The first problem for all of us, men and women, is not to learn, but to unlearn. — Gloria Steinem
I’m so honored to be able to share stories about my grandmother’s survival in excerpts from my documentary theatre play, FIBERS, at the Museum of Jewish Heritage this Wednesday, and an original song to celebrate the poet Grace Paley, on Tuesday, March 20th.
Who was my grandmother? Download a Hannah Stochel study guide here, and learn for yourself!
First, on Tuesday, I’ll be celebrating the life of the amazing Jewish female poet, Grace Paley, with an original song I’ve written music and lyrics to, Blip in Time.
Grace Paley (December 11, 1922 – August 22, 2007) was an American short story author, poet, teacher, and political activist.
Her poetry shows the every day lives of women in homes for her fight for inclusion and equality. Her writing and “outspoken activism had profound implications on the societal perception of women. She was a pioneer in forcing the industry to acknowledge the merits of her stories—stories that centered on the daily lives of women.”
The New Yorker called her the “saint of seeing.” “Blip in Time” captures her perspective on how she was able to capture our world in her worlds.
March 20th – 6:15pm – 8:00pm – CELEBRATION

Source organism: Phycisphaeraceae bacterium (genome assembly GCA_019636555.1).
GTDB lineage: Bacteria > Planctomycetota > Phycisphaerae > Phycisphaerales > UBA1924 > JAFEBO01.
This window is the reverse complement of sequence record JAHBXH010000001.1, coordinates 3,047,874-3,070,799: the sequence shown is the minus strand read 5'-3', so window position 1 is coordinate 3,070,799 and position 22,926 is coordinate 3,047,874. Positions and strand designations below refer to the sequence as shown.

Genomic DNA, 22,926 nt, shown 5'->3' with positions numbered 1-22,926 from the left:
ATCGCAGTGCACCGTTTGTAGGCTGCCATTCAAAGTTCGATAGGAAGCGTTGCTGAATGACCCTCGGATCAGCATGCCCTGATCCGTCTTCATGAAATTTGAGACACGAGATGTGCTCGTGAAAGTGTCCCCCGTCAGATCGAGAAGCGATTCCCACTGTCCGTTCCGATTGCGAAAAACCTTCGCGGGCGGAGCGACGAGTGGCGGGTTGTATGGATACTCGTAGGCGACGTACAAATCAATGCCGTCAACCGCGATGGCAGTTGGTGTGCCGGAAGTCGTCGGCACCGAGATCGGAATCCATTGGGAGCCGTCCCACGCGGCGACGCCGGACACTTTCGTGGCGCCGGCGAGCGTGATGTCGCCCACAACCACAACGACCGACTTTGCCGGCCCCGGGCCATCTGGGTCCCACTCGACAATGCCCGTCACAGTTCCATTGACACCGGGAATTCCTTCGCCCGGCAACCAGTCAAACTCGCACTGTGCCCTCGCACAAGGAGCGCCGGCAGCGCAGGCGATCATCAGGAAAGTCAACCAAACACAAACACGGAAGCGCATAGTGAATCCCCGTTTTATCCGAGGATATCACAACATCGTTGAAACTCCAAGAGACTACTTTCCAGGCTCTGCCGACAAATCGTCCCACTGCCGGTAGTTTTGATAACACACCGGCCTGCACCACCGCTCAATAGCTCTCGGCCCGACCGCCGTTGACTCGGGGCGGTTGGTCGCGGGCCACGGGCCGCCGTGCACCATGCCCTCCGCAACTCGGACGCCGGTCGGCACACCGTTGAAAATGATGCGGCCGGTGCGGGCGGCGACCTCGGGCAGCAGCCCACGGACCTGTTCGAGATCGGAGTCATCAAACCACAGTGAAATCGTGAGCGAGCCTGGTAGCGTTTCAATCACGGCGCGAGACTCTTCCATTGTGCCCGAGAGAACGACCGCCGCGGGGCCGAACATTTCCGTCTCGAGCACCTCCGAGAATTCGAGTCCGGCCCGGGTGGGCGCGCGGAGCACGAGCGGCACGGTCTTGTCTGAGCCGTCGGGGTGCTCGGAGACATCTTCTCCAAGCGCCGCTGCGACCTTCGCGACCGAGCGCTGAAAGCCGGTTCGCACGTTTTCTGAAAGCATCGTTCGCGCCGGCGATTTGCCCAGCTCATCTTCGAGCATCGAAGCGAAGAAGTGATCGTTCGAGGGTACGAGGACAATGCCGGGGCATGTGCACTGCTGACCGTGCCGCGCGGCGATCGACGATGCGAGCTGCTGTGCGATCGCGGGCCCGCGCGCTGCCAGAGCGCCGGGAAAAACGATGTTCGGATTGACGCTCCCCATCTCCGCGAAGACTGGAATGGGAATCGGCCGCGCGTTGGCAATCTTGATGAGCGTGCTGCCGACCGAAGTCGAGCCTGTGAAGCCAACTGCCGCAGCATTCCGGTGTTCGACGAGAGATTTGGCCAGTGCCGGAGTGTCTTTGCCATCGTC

Including songs in the voice of: Rabbi Angela Buchdahl (by Christine Toy Johnson & Bobby Cronin), Josie Earp (by Sheilah Rae & Michele Brourman), Emma Lazarus (by Dana Leslie Goldstein & Jon Goldstein), Bella Chagall (by Sarah Rebell & Teresa Lotz), Lilith (by June Rachelson-Ospa) / Estelle Parsons as Ida Kaminska (by Liz Amadio), Caroline Aaron as Joan Rivers (by Danielle Wirsansky), Cynthia Enfield as Sarah Bernhardt, Romy Nordlinger as Alla Nazimova, Judy Rosenblatt as Peggy Guggenheim (by Lanie Robertson), Autobiographical material from: TAMIR, Luna Kaufman, Amanda Miryem-Khaye Seigel, Eleanor Reissa (performed by Eleanor Reissa & Mimi Lieber), Leah Kornfeld Friedman (performed by Ilene Kristen and Roberta Wallach), and Amy Oestricher. A scene from Indecent (by Paula Vogel, original direction by Rebecca Taichman) and Hannah Senesh (by David Schechter), and more from Eve Brandstein, Stephanie Satie, Sarah Steele, DS Magid, and Susan Cinoman
Wednesday March 21st: Jewish Women in the Holocaust and Its Aftermath, 3-5:30pm
On Wednesday, I’ll be celebrating my grandmother as part of Jewish Women in the Holocaust and Its Aftermath. I’ll be performing parts of my play, FIBERS. There will also be excerpts and full-length readings about well-known women such as Hannah Arendt, Hannah Senesh, Edith Stein, as well as unnamed women of that time.
My grandmother, Hannah Stochel, was 18 years old as a prisoner in Auschwitz. After the war, miraculously, the rest of her siblings survived. Hannah came to New York after the war and met my grandfather on Delancey Street. He was a tailor, and they both sewed for the big department stores of the day. What started out as a quest to know what my grandmother did after the war, and how she survived turned into a the entire tapestry of her story. It also evolved into fascinating study on the relationship between history and memory, the “Other” in society, PTSD and paths to healing, and unexpected parallels with my own story of recovery.